This wouldn’t be a presidential election year if we weren’t frequently asked, “Should I invest now? Wait until after November? Retreat to cash until 2017?” In addition, it seems that everyone wants to know how the election results will affect the stock market. This year is no different, except there seems to be more partisanship and anxiety due to current political developments. Partisans on opposite ends of the political spectrum are predicting doom and gloom if their presidential candidate and political party aren’t elected. Even those in the middle are wondering the same and potential changes to and within the Republican party add a new twist to historic data. Read Entire Article Here
The H Group Blog
Investment and Financial Planning news from some of the best in the business.
Fred King, CFP® from our Portland office and Larry Hanslits, CFP® from our Salem office are wrapping up their spring quarter stints as adjunct professors at Oregon State University. Both were teaching graduate level courses that will partially enable the students to sit for the CFP® exam. Fred taught General Principles of Financial Planning and Larry taught the Taxation module. Both Fred and Larry agree that teaching has forced them to sharpen their skills and be at the top of their games. In Larry’s words, “These students are bright and engaging, and with them in the wings, the future of financial planning profession looks bright.” Read Entire Article Here
- Economic data for the week was dominated by strong U.S. housing numbers, while durable goods and sentiment lagged. Comments from FOMC members alluded to a stronger chance of an interest rate hike in coming months.
- Equity markets around the world gained on the week, with continued strength in oil prices and an improvement in economic and geopolitical sentiment somewhat. With interest rates flattish, bond prices didn't experience much movement during the week.
What's the probability of the Fed taking action this summer?
It depends on the week. Without being flippant, economic data and comments from FOMC members themselves have varied dramatically, making such a forecast challenging. This is a question that has continued to baffle economists globally, who like to think they have a good handle on these things. In fact, some have gone to the trouble of altering their evaluation models to account for the probabilistic uncertainty that can't be measured well through other means.Read Entire Article Here
We’d like to give you a heads up that our phones and email will temporarily be off-line Friday, May 27 from 2:00-5:00 PDT, when our IT team will be conducting a full test of our backup system. This process will take down phones, email, and internet briefly during that time. If you can’t get through, please try later. Better yet, try to contact us Friday morning. Read Entire Article Here
The Employee Benefit Research Institute (EBRI) recently released its 26th annual Retirement Confidence Survey.1 The good news is that workers in 2016 are more confident about retirement than they were last year and especially from the lows of 2008-2013. A total of 64% of those workers surveyed report that they are either very confident or somewhat confident that they will be able to live comfortably in retirement. This is up from 58% in 2015. Read Entire Article Here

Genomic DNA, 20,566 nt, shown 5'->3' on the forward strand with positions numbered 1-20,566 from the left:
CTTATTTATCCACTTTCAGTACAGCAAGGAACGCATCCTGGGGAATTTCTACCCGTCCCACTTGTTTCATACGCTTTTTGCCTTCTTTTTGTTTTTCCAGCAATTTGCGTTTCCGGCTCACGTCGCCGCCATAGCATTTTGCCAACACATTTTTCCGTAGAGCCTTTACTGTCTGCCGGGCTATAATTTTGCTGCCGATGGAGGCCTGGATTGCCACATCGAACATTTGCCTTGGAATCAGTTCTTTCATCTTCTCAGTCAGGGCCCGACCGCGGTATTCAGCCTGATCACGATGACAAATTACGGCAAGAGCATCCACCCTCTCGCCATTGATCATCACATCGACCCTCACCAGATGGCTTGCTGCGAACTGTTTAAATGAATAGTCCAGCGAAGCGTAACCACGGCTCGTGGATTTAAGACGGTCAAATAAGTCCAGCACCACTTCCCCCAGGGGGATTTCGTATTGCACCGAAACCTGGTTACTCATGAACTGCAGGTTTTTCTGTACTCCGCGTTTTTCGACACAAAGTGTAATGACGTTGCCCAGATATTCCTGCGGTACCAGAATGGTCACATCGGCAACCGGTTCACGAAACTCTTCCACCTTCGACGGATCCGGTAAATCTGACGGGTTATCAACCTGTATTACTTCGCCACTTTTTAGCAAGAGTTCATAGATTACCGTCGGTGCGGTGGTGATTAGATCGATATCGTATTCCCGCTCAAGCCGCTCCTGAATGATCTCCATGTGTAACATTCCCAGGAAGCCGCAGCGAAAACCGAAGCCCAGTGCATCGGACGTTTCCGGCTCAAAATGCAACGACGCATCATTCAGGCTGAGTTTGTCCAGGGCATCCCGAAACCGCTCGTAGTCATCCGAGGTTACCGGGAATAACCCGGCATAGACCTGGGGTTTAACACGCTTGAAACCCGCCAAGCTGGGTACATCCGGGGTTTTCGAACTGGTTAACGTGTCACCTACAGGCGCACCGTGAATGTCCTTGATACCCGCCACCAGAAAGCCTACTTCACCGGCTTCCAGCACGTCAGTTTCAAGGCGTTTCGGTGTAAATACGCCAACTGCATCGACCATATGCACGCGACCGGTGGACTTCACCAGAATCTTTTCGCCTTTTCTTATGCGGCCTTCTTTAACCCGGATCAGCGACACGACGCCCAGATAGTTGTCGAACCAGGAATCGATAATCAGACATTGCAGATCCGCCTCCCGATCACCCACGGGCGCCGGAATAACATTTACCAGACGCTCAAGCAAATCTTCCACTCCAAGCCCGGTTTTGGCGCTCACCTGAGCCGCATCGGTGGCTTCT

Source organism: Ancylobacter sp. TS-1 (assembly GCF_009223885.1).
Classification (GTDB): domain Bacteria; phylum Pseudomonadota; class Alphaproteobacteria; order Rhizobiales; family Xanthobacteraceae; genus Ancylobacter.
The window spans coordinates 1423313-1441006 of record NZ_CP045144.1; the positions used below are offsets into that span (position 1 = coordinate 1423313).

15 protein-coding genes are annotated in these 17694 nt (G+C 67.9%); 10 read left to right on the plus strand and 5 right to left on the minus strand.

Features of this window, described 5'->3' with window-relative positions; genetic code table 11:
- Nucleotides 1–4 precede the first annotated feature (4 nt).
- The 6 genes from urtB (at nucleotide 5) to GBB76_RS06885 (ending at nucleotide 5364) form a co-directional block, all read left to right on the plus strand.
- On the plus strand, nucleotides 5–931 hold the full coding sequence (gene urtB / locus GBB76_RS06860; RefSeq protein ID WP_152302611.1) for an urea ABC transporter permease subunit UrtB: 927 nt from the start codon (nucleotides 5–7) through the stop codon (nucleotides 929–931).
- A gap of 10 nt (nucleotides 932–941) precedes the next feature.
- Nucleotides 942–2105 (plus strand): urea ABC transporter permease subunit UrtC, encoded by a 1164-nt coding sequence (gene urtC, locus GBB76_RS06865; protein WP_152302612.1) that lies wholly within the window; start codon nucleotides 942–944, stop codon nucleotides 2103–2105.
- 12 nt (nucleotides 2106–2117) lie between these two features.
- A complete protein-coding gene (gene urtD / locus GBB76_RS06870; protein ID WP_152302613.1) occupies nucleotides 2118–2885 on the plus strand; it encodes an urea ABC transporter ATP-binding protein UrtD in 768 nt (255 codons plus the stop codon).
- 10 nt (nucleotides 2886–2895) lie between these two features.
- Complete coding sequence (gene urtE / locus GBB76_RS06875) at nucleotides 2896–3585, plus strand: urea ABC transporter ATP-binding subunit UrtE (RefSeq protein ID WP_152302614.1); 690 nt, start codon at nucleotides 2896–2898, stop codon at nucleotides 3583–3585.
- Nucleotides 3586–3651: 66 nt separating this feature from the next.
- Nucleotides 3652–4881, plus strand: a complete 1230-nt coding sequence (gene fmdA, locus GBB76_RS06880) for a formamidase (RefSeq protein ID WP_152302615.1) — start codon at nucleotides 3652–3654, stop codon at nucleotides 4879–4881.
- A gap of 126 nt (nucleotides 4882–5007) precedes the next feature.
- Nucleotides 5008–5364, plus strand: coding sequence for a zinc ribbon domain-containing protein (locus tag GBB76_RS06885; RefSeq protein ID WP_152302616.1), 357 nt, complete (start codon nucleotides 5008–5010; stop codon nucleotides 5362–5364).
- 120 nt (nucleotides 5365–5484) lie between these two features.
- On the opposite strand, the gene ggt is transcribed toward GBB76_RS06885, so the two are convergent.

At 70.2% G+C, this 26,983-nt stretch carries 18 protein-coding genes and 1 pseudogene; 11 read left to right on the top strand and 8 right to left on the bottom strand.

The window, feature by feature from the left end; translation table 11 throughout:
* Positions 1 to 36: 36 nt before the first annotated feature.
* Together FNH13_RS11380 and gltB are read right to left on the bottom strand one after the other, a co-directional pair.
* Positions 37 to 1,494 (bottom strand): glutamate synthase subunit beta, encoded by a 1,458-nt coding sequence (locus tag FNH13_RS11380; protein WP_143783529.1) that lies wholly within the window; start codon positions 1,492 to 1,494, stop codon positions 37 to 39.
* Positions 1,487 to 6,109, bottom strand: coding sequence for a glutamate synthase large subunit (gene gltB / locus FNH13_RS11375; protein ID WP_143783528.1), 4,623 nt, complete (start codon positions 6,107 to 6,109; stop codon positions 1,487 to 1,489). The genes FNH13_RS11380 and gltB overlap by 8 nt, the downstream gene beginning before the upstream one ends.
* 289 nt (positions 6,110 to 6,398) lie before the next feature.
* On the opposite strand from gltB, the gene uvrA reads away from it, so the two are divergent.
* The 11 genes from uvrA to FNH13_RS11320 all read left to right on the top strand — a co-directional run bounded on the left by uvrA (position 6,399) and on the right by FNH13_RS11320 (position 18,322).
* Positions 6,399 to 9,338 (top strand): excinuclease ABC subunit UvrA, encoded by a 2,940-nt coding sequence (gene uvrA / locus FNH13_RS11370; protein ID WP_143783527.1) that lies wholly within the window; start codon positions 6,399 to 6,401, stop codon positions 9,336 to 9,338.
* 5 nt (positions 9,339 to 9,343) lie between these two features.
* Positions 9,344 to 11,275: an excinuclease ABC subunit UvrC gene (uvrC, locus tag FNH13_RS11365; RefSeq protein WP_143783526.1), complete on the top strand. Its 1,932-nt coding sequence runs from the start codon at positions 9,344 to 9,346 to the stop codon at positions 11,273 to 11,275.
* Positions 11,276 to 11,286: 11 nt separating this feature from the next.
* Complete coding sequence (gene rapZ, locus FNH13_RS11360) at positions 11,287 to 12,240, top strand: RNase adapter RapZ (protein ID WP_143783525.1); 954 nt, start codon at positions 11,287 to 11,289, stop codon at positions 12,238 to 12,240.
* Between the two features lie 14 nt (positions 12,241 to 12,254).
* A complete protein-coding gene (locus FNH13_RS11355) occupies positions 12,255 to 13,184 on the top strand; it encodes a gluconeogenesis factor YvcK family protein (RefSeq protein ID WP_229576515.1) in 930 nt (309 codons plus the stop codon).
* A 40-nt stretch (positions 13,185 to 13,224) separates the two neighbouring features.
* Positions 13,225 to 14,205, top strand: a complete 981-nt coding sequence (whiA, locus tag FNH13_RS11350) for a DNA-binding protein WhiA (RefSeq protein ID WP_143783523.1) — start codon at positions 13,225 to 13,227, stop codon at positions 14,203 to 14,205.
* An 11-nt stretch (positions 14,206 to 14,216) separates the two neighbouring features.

- Economic data on the manufacturing side was lackluster, with indexes contracting again. Inflation was again generally contained, and housing came in a bit better than expected, while the FOMC minutes from April surprised somewhat—being more biased towards tightening than some observers first thought.
- Equity markets in the U.S. and developed foreign markets moved slightly higher on the week generally as investors absorbed the more hawkish set of Fed minutes, while emerging markets lost ground. Bonds declined as interest rates ticked up along the yield curve. Commodities gained with a continued recovery in oil prices.
Many people approaching retirement want to know how much of a nest egg they will need to support their retirement goals. "What's my number?" is the typical question. This is a good question and one we routinely answer for our clients. However, once clients retire, some of them are reluctant to drawn down the sum of money they have accumulated for the purpose of providing retirement cash flow. Others go the other direction and spend too much because they feel rich with a huge amount of money burning a hole in their pockets. Read Entire Article Here
- In a slow week for economic data, retail sales gained more than expected, while consumer sentiment also came in showing strength. Jobless claims were the sole weak spot, but this may have been the result of one-off seasonal adjustments.
- Stock markets fell across the globe along with poor retail earnings, while bonds gained with interest rates ticking downward. Due to a variety of cross-currents, crude oil prices rose again, into the upper $40's/barrel.
What happened to retail stocks last week?
We don’t often comment on idiosyncrasies of individual sectors from week-to-week as the short-term returns aren’t often that meaningful or are self-correcting, but
- The Weekly Review May 21, 2018
- The Weekly Review May 14, 2018
- Are we in for another round of high oil prices?
- The Weekly Review May 7, 2018
- Weekly Review - April 30, 2018
- Weekly Review - April 23, 2018
- Weekly Review - April 16, 2018
- How meaningful are these ongoing tariff threats?
- Weekly Review - April 9, 2018
- Weekly Review - April 2, 2018